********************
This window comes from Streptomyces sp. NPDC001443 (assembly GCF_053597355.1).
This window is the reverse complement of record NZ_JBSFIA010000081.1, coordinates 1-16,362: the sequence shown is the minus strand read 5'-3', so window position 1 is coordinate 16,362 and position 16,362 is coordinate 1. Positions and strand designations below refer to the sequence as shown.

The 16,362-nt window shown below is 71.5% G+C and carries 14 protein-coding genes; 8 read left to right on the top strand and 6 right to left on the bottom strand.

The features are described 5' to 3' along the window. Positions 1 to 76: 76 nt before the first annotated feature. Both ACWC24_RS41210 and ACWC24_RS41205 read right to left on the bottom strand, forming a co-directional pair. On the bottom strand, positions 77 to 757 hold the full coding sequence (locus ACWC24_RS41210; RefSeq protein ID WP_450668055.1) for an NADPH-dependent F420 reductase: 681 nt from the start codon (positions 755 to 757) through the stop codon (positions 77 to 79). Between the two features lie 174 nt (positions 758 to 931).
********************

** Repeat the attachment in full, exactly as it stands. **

This window comes from Streptomyces sp. NPDC001443 (assembly GCF_053597355.1).
This window is the reverse complement of record NZ_JBSFIA010000081.1, coordinates 1-16,362: the sequence shown is the minus strand read 5'-3', so window position 1 is coordinate 16,362 and position 16,362 is coordinate 1. Positions and strand designations below refer to the sequence as shown.

The 16,362-nt window shown below is 71.5% G+C and carries 14 protein-coding genes; 8 read left to right on the top strand and 6 right to left on the bottom strand.

The features are described 5' to 3' along the window. Positions 1 to 76: 76 nt before the first annotated feature. Both ACWC24_RS41210 and ACWC24_RS41205 read right to left on the bottom strand, forming a co-directional pair. On the bottom strand, positions 77 to 757 hold the full coding sequence (locus ACWC24_RS41210; RefSeq protein ID WP_450668055.1) for an NADPH-dependent F420 reductase: 681 nt from the start codon (positions 755 to 757) through the stop codon (positions 77 to 79). Between the two features lie 174 nt (positions 758 to 931).